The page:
Cisco Slides on Weak Outlook, Dragging Down Other Enterprise IT Stocks -- Barrons.com
By Eric J. Savitz
Cisco Systems shares are headed for their worst one-day decline in more than nine years, after the company provided disappointing guidance for its October quarter, as the economic fallout from the Covid-19 pandemic continues to weigh on the networking giant's business.
In trading Thursday afternoon, shares of Cisco (ticker: CSCO) were down more than 11%, to $42.64. Worried investors also sold off shares of other hardware-driven enterprise IT stocks.
Cisco's July quarter results were less than spectacular, but were well within expectations. Revenue was $12.2 billion, down 9% from a year ago, within the company's guidance range of down 8.5% to 11.5%, and a little above the Wall Street analyst consensus of $12.1 billion.
Non-GAAP profits were 80 cents a share, down 4% from a year ago, but above the Street's forecast of 74 cents and ahead of the company's guidance range of 72 cents to 74 cents.
But here's the thing. As Cisco (CFO Kelly Kramer noted in an interview with Barron's on Wednesday, Wall Street analysts heading into the announcement were hopeful that the July quarter would market a bottom in IT infrastructure demand -- and that guidance would show some hints of recovery. But that's not what happened.
"The environment hasn't really gotten better," she said. Indeed, for the current quarter, Cisco is projecting revenue to be down 9% to 11%. At the middle of the range, that would be a 10% drop, slightly worse than the July quarter; the Street had been looking for a decline in the 7% range. Overall orders in the quarter were down a disappointing 10%, and commercial orders -- basically smaller customers -- were down 23%.
There are multiple contributing factors to Cisco's weak outlook. One is simply that the economy is extremely weak. Kramer notes that demand held up at the very largest enterprises, and public sector was a bright spot, but there was softness almost everywhere else, covering companies in every geography, of every size and across almost every product line.
Some of the issues are internal, however, and relate to Cisco's still considerable reliance on revenue from routers, switches, and other hardware products at a time when there is growing adoption of cloud computing and many customers are cutting IT budgets.
Cisco announced plans for a $1 billion cost-cutting program that almost certainly will include layoffs, although Kramer says she hopes that a lot of that can be accomplished through voluntary retirement programs. The company also said it would redirect its R&D dollars to focus on faster growing areas of its business, including cloud-based security and collaboration, enterprise automation, 5G, WiFi6, and other emerging trends. And Cisco said it intended to accelerate the transformation of its business to be driven by software rather than hardware.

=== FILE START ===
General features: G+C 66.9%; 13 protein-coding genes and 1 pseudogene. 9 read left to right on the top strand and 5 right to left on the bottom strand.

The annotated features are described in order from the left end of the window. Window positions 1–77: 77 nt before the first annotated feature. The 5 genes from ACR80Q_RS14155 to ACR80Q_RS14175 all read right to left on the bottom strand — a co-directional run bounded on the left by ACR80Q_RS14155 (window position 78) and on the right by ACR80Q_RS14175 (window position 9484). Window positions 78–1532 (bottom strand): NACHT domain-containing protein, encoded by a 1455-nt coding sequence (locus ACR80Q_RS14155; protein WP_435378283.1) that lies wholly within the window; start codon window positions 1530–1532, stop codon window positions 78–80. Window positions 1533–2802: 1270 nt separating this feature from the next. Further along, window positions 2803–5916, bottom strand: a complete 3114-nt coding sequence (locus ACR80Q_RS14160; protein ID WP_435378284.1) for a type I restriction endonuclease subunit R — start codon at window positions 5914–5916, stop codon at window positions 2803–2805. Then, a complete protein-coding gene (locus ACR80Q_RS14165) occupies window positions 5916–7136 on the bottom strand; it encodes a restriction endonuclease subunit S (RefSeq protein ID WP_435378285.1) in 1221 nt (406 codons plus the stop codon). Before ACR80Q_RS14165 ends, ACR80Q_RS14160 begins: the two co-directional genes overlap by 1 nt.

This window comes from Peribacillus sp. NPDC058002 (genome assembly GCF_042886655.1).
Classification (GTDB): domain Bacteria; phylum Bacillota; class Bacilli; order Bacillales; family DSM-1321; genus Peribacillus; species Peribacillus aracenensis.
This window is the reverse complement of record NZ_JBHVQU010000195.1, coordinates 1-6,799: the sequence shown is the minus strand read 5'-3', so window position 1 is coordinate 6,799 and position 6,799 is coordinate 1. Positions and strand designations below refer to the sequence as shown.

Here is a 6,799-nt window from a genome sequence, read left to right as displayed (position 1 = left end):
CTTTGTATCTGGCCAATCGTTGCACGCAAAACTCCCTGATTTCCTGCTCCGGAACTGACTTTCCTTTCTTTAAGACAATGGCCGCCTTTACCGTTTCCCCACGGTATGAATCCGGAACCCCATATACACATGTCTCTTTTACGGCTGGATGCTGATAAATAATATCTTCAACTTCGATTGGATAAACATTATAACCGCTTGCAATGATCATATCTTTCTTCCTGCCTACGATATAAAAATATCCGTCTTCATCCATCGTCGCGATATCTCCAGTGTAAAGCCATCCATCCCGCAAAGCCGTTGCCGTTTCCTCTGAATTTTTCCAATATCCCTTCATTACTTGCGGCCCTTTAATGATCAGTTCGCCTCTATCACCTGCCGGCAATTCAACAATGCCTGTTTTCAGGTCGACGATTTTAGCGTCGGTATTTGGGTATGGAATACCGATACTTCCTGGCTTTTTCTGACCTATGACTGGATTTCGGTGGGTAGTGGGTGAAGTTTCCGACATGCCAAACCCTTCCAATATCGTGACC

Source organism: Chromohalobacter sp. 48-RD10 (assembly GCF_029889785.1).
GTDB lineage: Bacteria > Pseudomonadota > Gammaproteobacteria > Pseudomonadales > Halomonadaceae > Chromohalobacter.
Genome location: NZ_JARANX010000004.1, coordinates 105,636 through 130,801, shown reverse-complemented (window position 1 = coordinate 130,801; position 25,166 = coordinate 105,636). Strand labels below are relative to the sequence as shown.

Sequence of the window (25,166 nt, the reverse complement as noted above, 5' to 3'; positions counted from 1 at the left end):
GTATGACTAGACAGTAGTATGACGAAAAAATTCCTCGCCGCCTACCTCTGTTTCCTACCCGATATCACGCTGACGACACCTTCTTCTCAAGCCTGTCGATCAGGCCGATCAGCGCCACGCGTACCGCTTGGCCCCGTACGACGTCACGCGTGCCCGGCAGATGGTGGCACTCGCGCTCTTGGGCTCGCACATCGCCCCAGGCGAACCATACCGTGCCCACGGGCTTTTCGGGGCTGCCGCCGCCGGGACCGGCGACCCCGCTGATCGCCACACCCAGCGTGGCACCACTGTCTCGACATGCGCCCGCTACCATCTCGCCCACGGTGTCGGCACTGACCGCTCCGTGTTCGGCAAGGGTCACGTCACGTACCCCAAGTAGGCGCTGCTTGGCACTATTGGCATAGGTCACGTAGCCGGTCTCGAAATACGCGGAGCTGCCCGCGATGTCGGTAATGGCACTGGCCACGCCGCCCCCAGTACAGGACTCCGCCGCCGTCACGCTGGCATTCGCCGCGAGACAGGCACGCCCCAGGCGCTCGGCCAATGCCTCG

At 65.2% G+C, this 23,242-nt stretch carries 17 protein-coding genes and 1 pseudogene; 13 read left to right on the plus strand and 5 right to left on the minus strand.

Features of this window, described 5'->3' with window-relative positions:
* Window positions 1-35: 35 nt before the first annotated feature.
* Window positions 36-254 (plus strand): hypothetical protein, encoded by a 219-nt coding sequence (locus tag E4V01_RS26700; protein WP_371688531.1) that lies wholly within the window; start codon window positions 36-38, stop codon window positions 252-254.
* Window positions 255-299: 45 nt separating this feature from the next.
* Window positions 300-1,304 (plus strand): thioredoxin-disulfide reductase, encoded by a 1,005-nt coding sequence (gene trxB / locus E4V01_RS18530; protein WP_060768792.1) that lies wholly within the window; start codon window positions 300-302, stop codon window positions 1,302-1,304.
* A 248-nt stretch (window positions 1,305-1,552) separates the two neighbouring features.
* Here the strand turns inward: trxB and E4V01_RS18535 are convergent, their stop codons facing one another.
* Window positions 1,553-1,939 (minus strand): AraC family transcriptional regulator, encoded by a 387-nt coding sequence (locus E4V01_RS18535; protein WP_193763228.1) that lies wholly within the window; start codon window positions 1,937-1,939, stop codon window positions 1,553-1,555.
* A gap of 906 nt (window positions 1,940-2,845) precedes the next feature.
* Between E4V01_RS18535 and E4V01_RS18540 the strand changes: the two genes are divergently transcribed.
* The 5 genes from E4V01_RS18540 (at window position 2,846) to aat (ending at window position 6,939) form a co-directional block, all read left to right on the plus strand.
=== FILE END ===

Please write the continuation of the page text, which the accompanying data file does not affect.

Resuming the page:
There were some offsets to all the bad news. The company continues to see strong demand for its security software segment, and there was double-digit revenue growth at WebEx, the company's videoconferencing arm. But overall, the results left the Street disappointed, and the stock is suffering as a result.
In July, J.P. Morgan's Samil Chatterjee downgraded Cisco shares to Neutral from Overweight, citing a lack of visibility on a return to revenue growth amid continued economic headwinds for enterprise IT spending. (Nice call.) On Thursday, he repeated his cautious stance, while cutting his target price to $46, from $50.
"While most companies that have reported this earnings season have cited calendar Q2 as the trough and guided to improving trends through the remainder of the year, Cisco's worsening order trends are limiting the sequential recovery," he writes. "In addition to a sluggish recovery in Enterprise IT spending trends, Cisco's portfolio of products, which are still heavily aligned to on-premise IT investments from enterprise and SMB customers, are facing both near-term as well long-term architectural challenges."
William Blair analyst Jason Ader sees signs of deep structural issues. "Cisco is facing a crossroads moment in its business that was not caused by the pandemic but is being exacerbated by it," he writes. "Put simply, we believe Cisco missed a golden opportunity to fundamentally reshape its business post tax-reform/repatriation, instead opting to repurchase nearly $37 billion in stock in 2018 and 2019. Now with sky-high valuations for growth assets, we worry that it is too late."
Ader adds that the pandemic is spotlighting the fact that while Cisco has made some progress in shifting to higher-growth software and cloud revenue, it remains heavily dependent on hardware and on-premises revenue, with almost 60% of product revenue still tied to traditional switching and routing, down only modestly from 80% 15 years ago. "With the pandemic accelerating underlying digital transformation trends, the warts in Cisco's product portfolio are becoming more visible," he writes.
Wells Fargo analyst Aaron Rakers thinks the results bode poorly for other companies selling "on premise" enterprise technology products, like HP Enterprise (HPE), Dell Technologies (DELL), NetApp (NTAP), and Pure Storage (PSTG). And all of those stocks were trading lower Thursday.
HP Enterprise was down 4.4% in trading Thursday, NetApp was off 3.2%, Pure Storage, down 2.6%, Dell, off 1.8%, and IBM was 1% lower.